Pamela Singer, Psy.D., Psychologist in Palo Alto, California, 94301

Pamela Singer, Psy.D.

Pamela Singer, Psy.D.
Accepting new clients - Contact me!

Pamela Singer, Psy.D.

Professions: Psychologist, Psychotherapist, Other
License Status: I'm a licensed professional.
Primary Credential: Psychologist - PSY24690
Verified Credentials
1-800-651-8085 ext. 26966
Accepting new clients - Contact me!
Visit Website
Office 1
451 Kipling Street
Palo Alto, California 94301
Click for Map Get Directions

Billing and Insurance

I don't currently accept insurance, but I can provide documentation if clients wish to submit to an insurance company for "out of network" benefit coverage

Fees: Free 20 minute consultation; $190 per 50 min psychotherapy session; $120 per 50 min yoga session; $250 for combined 75 minute yoga and psychotherapy session

Free Initial Consultation

Contact me

See other therapists in Palo Alto, CA.

I believe that people are inherently resilient and strong, though many life circumstances can take us away from these parts of ourselves. Even in the face of challenges, change is possible. While we cannot control what happens outside of ourselves, we can learn to control our responses, our experience of ourselves and others, and our direction in life. I work collaboratively with my clients to help them reconnect with their true selves by developing the confidence, self-awareness, and practical tools necessary to move toward their values. It is my philosophy that, given a supportive and non-judgmental environment, people can gain the insight and skills necessary to experience mastery over their lives and to find a sense of well-being.

In therapy, I utilize a variety of techniques drawn from research-supported modalities, often emphasizing cognitive behavioral, dialectical behavioral, and mindfulness-based therapies. I believe that every individual brings unique qualities that require an individualized approach, and I work together with my clients to develop the treatment that will best help each person reach his or her goals.

Email or Call Pamela Singer, Psy.D. at 1-800-651-8085 ext. 26966

More Info About My Practice

In addition to these psychotherapy techniques that are effective in treating a variety of challenges, I utilize scientifically-supported body-oriented work, such as yoga and trauma releasing exercises, in helping people who suffer with issues that often disrupt the mind-body connection (such as PTSD, stress, and body image/eating disorders). As both a psychologist and certified yoga instructor, I am grateful to be able to draw from a variety of tools to help each individual most effectively, be it through skills training, discussion and insight work, or yoga and somatic techniques. I see clients as complex and whole individuals, and offer the same level of treatment to best serve their needs.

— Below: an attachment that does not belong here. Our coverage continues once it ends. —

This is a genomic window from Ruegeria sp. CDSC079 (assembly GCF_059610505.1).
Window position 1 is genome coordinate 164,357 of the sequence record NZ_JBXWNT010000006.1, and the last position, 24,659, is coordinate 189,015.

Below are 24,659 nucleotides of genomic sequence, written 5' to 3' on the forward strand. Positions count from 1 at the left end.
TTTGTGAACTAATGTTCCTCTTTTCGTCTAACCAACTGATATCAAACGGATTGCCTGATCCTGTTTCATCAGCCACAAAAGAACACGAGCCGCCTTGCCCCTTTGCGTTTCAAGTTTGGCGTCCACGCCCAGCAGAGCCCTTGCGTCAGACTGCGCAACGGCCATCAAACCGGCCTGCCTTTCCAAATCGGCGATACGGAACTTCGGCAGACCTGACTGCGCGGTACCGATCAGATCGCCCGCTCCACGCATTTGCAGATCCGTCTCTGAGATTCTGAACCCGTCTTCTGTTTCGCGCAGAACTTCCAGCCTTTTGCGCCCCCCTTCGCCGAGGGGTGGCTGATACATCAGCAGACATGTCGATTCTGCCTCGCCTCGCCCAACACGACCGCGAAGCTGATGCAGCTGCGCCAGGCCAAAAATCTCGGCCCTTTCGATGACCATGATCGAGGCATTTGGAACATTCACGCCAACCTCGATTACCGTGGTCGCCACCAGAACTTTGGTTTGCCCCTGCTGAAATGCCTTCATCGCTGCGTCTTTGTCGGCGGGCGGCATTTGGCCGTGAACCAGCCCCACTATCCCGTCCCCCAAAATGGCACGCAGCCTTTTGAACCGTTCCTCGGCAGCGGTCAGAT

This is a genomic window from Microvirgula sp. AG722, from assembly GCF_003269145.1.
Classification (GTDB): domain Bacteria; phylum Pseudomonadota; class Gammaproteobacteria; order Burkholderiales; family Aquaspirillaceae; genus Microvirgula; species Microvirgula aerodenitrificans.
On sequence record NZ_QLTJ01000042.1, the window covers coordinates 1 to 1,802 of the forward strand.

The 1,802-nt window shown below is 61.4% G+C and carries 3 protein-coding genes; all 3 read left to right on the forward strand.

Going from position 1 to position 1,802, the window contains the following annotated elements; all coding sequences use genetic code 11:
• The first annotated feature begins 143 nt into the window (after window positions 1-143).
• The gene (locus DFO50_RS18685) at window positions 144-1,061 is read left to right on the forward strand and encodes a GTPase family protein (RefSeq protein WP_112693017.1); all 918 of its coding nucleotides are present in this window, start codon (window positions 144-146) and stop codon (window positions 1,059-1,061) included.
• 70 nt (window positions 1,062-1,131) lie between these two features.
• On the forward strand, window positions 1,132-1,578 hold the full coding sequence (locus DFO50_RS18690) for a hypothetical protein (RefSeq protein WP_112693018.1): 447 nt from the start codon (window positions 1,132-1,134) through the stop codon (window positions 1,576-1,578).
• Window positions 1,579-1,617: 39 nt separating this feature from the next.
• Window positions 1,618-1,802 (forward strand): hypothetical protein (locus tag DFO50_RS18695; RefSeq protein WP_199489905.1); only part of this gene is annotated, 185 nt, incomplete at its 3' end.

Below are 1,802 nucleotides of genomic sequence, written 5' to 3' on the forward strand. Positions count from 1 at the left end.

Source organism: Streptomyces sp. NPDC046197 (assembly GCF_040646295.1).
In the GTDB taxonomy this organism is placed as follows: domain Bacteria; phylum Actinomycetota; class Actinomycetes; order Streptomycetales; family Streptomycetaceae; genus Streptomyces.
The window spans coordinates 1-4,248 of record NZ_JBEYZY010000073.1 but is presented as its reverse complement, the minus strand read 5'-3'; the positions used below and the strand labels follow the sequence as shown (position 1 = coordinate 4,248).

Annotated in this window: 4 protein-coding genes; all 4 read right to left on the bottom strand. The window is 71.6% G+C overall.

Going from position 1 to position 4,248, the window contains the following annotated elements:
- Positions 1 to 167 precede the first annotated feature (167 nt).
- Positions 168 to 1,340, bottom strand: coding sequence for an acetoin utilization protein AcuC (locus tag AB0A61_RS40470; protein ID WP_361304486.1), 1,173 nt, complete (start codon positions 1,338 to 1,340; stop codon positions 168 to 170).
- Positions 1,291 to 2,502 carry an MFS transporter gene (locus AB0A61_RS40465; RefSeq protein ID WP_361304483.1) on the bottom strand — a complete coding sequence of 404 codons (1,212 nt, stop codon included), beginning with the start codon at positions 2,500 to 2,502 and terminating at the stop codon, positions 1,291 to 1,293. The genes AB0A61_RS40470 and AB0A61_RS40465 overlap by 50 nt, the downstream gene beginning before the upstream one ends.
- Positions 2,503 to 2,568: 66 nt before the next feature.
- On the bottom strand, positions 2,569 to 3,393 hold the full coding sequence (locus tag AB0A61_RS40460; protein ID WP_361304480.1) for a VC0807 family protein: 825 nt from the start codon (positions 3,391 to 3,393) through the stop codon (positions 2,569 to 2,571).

My fees are determined by the services provided, collected at the time of service, and are consistent with those of other psychologists in the Bay Area. Please feel free to contact me to further discuss my fees. I accept cash, checks and online payment. I do not currently accept any insurance plans. However, I am happy to provide you with a monthly invoice to submit to your insurance carrier for reimbursement if they allow you to see out of network providers. More information about how to communicate with your insurance provider is available on my website.

Specific Issue(s) I'm Skilled at Helping With

While I am a generalist clinical psychologist and work with a variety of struggles ranging from depression and anxiety, to relationship issues, to life transitions, I have special training and expertise in working with issues that create a disruption in the mind-body connection. This may include struggles that reduce a person's sense of control over their nervous system such as PTSD or anxiety disorders. It may also include body image issues or struggles that reduce the ability to tolerate emotions in one's body and move people toward numbing or compulsive behaviors to escape their physical experience. Often, these disconnects lead to feelings of low self-esteem, shame, or persistent fear. My ability to integrate both physical and psychological modalities makes mind-body work addressing these types of challenges a specialized area of treatment in my practice.